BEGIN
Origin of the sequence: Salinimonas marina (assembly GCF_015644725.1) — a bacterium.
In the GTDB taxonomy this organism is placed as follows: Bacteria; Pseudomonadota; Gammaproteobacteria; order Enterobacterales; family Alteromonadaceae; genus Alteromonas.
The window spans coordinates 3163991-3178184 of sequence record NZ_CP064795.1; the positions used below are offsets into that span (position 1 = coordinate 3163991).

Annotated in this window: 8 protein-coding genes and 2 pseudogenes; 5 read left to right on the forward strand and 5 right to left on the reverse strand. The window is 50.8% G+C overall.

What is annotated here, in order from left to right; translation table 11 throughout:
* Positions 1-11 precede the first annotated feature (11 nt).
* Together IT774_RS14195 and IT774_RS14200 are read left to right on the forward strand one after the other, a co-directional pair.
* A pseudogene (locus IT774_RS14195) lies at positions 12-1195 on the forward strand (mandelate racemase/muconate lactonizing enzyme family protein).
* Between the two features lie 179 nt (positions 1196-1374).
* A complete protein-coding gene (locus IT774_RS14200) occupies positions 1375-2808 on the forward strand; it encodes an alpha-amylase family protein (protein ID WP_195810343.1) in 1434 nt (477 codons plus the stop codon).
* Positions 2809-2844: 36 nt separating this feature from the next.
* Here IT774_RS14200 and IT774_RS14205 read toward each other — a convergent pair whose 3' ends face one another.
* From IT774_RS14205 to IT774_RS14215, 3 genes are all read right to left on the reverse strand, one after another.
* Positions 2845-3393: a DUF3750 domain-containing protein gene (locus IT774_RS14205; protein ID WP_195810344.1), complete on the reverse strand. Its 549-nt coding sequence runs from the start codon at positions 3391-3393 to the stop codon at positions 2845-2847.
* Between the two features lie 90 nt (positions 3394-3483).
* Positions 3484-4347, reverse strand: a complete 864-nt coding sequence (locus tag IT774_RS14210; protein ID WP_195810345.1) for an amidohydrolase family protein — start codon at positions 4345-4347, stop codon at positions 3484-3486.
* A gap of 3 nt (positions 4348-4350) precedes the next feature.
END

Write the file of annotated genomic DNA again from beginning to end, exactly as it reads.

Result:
Origin of the sequence: Salinimonas marina (assembly GCF_015644725.1) — a bacterium.
In the GTDB taxonomy this organism is placed as follows: Bacteria; Pseudomonadota; Gammaproteobacteria; order Enterobacterales; family Alteromonadaceae; genus Alteromonas.
The window spans coordinates 3163991-3178184 of sequence record NZ_CP064795.1; the positions used below are offsets into that span (position 1 = coordinate 3163991).

Annotated in this window: 8 protein-coding genes and 2 pseudogenes; 5 read left to right on the forward strand and 5 right to left on the reverse strand. The window is 50.8% G+C overall.

What is annotated here, in order from left to right; translation table 11 throughout:
* Positions 1-11 precede the first annotated feature (11 nt).
* Together IT774_RS14195 and IT774_RS14200 are read left to right on the forward strand one after the other, a co-directional pair.
* A pseudogene (locus IT774_RS14195) lies at positions 12-1195 on the forward strand (mandelate racemase/muconate lactonizing enzyme family protein).
* Between the two features lie 179 nt (positions 1196-1374).
* A complete protein-coding gene (locus IT774_RS14200) occupies positions 1375-2808 on the forward strand; it encodes an alpha-amylase family protein (protein ID WP_195810343.1) in 1434 nt (477 codons plus the stop codon).
* Positions 2809-2844: 36 nt separating this feature from the next.
* Here IT774_RS14200 and IT774_RS14205 read toward each other — a convergent pair whose 3' ends face one another.
* From IT774_RS14205 to IT774_RS14215, 3 genes are all read right to left on the reverse strand, one after another.
* Positions 2845-3393: a DUF3750 domain-containing protein gene (locus IT774_RS14205; protein ID WP_195810344.1), complete on the reverse strand. Its 549-nt coding sequence runs from the start codon at positions 3391-3393 to the stop codon at positions 2845-2847.
* Between the two features lie 90 nt (positions 3394-3483).
* Positions 3484-4347, reverse strand: a complete 864-nt coding sequence (locus tag IT774_RS14210; protein ID WP_195810345.1) for an amidohydrolase family protein — start codon at positions 4345-4347, stop codon at positions 3484-3486.
* A gap of 3 nt (positions 4348-4350) precedes the next feature.